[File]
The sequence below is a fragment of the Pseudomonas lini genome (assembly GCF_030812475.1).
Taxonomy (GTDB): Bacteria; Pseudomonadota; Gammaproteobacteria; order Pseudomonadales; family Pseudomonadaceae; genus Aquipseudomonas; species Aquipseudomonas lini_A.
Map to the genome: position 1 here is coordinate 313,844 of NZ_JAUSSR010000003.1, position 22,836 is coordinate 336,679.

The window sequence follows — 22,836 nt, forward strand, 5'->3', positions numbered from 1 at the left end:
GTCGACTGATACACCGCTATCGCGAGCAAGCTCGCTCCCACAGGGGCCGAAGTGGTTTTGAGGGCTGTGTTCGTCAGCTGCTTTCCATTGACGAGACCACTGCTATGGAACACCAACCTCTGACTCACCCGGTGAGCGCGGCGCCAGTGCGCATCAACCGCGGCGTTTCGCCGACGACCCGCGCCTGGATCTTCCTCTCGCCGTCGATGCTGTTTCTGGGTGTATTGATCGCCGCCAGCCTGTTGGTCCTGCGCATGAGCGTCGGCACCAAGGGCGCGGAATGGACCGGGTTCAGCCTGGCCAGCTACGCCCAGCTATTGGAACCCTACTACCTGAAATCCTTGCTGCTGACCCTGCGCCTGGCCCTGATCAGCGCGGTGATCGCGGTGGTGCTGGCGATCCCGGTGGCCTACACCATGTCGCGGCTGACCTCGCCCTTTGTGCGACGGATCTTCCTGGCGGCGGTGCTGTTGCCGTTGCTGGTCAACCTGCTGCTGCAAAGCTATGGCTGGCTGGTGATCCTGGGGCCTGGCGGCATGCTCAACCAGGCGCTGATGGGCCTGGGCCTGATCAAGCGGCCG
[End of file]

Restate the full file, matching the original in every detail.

The sequence below is a fragment of the Pseudomonas lini genome (assembly GCF_030812475.1).
Taxonomy (GTDB): Bacteria; Pseudomonadota; Gammaproteobacteria; order Pseudomonadales; family Pseudomonadaceae; genus Aquipseudomonas; species Aquipseudomonas lini_A.
Map to the genome: position 1 here is coordinate 313,844 of NZ_JAUSSR010000003.1, position 22,836 is coordinate 336,679.

The window sequence follows — 22,836 nt, forward strand, 5'->3', positions numbered from 1 at the left end:
GTCGACTGATACACCGCTATCGCGAGCAAGCTCGCTCCCACAGGGGCCGAAGTGGTTTTGAGGGCTGTGTTCGTCAGCTGCTTTCCATTGACGAGACCACTGCTATGGAACACCAACCTCTGACTCACCCGGTGAGCGCGGCGCCAGTGCGCATCAACCGCGGCGTTTCGCCGACGACCCGCGCCTGGATCTTCCTCTCGCCGTCGATGCTGTTTCTGGGTGTATTGATCGCCGCCAGCCTGTTGGTCCTGCGCATGAGCGTCGGCACCAAGGGCGCGGAATGGACCGGGTTCAGCCTGGCCAGCTACGCCCAGCTATTGGAACCCTACTACCTGAAATCCTTGCTGCTGACCCTGCGCCTGGCCCTGATCAGCGCGGTGATCGCGGTGGTGCTGGCGATCCCGGTGGCCTACACCATGTCGCGGCTGACCTCGCCCTTTGTGCGACGGATCTTCCTGGCGGCGGTGCTGTTGCCGTTGCTGGTCAACCTGCTGCTGCAAAGCTATGGCTGGCTGGTGATCCTGGGGCCTGGCGGCATGCTCAACCAGGCGCTGATGGGCCTGGGCCTGATCAAGCGGCCG